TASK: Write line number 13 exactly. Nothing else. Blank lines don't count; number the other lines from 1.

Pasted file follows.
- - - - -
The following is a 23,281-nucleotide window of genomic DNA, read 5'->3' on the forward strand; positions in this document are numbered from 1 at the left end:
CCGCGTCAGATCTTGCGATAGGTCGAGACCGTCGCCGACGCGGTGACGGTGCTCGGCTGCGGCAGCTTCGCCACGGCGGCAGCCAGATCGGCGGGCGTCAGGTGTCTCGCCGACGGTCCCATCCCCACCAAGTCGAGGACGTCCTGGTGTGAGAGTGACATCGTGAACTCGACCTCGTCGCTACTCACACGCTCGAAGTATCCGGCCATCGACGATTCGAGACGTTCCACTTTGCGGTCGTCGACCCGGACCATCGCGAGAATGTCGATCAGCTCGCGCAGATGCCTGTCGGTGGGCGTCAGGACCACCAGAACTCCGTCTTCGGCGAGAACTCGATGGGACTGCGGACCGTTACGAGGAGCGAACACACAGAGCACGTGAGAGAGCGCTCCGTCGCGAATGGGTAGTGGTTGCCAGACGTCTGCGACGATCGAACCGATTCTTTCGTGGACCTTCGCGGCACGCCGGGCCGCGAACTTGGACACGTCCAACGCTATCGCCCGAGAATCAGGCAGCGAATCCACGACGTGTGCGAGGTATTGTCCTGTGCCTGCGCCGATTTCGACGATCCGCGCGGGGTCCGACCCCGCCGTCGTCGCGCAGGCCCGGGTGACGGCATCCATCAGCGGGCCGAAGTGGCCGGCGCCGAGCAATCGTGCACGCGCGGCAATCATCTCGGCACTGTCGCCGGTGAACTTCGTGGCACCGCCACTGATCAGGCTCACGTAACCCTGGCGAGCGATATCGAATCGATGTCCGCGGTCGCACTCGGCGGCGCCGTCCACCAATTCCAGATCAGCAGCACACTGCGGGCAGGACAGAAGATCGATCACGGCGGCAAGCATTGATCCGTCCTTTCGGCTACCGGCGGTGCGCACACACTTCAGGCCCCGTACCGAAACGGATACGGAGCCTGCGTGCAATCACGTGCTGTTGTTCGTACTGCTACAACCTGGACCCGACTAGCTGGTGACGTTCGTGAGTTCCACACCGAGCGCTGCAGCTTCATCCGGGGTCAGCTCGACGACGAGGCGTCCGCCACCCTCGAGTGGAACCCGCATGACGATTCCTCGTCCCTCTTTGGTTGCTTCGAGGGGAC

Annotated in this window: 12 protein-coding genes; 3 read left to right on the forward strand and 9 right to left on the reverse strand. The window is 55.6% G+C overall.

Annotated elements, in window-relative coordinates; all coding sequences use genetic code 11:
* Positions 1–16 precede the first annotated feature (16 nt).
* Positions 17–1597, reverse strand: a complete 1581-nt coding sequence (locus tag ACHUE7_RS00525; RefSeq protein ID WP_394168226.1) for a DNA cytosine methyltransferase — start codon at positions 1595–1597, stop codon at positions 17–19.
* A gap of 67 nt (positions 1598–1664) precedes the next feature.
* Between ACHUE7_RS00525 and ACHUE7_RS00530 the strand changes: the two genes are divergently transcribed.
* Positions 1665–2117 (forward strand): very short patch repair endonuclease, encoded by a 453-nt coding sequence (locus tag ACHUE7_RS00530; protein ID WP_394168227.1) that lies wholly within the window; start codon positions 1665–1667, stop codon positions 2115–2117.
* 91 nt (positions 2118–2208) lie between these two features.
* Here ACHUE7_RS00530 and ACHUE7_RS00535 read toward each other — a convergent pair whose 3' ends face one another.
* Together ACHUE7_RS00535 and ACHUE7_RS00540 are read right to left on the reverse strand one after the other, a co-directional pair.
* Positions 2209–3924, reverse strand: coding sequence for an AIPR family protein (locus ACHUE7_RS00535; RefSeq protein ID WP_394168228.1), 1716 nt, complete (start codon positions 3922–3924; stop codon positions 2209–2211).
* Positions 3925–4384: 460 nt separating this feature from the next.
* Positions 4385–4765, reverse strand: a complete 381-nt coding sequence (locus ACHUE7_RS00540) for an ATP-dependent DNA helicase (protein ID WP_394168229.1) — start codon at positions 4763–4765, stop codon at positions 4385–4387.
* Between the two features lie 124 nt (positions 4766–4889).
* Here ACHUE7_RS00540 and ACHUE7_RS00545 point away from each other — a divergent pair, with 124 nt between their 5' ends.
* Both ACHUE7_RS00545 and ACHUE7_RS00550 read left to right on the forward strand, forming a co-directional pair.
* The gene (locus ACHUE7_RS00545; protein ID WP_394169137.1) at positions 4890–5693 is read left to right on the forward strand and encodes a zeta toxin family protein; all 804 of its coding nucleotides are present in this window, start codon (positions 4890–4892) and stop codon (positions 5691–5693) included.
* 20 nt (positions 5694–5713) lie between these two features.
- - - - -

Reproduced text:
* Positions 2209–3924, reverse strand: coding sequence for an AIPR family protein (locus ACHUE7_RS00535; RefSeq protein ID WP_394168228.1), 1716 nt, complete (start codon positions 3922–3924; stop codon positions 2209–2211).